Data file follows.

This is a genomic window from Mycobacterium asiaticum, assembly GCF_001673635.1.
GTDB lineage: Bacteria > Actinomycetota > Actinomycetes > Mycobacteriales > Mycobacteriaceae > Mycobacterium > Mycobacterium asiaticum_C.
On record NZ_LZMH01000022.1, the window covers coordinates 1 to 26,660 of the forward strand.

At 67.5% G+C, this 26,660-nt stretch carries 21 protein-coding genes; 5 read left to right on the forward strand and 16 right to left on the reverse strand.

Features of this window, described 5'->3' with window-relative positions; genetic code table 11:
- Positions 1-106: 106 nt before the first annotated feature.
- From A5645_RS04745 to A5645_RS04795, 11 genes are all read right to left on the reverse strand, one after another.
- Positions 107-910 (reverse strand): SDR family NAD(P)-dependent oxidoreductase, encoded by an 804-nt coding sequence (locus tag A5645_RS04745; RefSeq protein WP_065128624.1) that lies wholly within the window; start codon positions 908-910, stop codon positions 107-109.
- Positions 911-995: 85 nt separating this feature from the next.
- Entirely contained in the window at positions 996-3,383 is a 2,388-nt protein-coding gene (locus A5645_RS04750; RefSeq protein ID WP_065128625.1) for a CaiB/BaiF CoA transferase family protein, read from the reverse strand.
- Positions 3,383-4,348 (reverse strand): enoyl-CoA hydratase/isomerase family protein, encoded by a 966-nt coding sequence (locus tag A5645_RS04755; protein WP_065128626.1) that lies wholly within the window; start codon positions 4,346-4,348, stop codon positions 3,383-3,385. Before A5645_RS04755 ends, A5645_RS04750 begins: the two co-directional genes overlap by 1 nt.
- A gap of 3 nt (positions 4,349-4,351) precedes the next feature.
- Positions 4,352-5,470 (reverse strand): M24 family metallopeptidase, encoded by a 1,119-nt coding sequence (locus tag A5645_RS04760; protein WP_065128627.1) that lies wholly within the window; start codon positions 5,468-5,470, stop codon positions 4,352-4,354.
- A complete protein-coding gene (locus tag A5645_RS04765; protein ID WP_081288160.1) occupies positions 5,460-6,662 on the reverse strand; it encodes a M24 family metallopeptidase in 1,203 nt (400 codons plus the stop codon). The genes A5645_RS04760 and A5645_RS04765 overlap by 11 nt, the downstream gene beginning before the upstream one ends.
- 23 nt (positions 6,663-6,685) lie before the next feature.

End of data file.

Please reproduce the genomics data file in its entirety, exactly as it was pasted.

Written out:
This is a genomic window from Mycobacterium asiaticum, assembly GCF_001673635.1.
GTDB lineage: Bacteria > Actinomycetota > Actinomycetes > Mycobacteriales > Mycobacteriaceae > Mycobacterium > Mycobacterium asiaticum_C.
On record NZ_LZMH01000022.1, the window covers coordinates 1 to 26,660 of the forward strand.

At 67.5% G+C, this 26,660-nt stretch carries 21 protein-coding genes; 5 read left to right on the forward strand and 16 right to left on the reverse strand.

Features of this window, described 5'->3' with window-relative positions; genetic code table 11:
- Positions 1-106: 106 nt before the first annotated feature.
- From A5645_RS04745 to A5645_RS04795, 11 genes are all read right to left on the reverse strand, one after another.
- Positions 107-910 (reverse strand): SDR family NAD(P)-dependent oxidoreductase, encoded by an 804-nt coding sequence (locus tag A5645_RS04745; RefSeq protein WP_065128624.1) that lies wholly within the window; start codon positions 908-910, stop codon positions 107-109.
- Positions 911-995: 85 nt separating this feature from the next.
- Entirely contained in the window at positions 996-3,383 is a 2,388-nt protein-coding gene (locus A5645_RS04750; RefSeq protein ID WP_065128625.1) for a CaiB/BaiF CoA transferase family protein, read from the reverse strand.
- Positions 3,383-4,348 (reverse strand): enoyl-CoA hydratase/isomerase family protein, encoded by a 966-nt coding sequence (locus tag A5645_RS04755; protein WP_065128626.1) that lies wholly within the window; start codon positions 4,346-4,348, stop codon positions 3,383-3,385. Before A5645_RS04755 ends, A5645_RS04750 begins: the two co-directional genes overlap by 1 nt.
- A gap of 3 nt (positions 4,349-4,351) precedes the next feature.
- Positions 4,352-5,470 (reverse strand): M24 family metallopeptidase, encoded by a 1,119-nt coding sequence (locus tag A5645_RS04760; protein WP_065128627.1) that lies wholly within the window; start codon positions 5,468-5,470, stop codon positions 4,352-4,354.
- A complete protein-coding gene (locus tag A5645_RS04765; protein ID WP_081288160.1) occupies positions 5,460-6,662 on the reverse strand; it encodes a M24 family metallopeptidase in 1,203 nt (400 codons plus the stop codon). The genes A5645_RS04760 and A5645_RS04765 overlap by 11 nt, the downstream gene beginning before the upstream one ends.
- 23 nt (positions 6,663-6,685) lie before the next feature.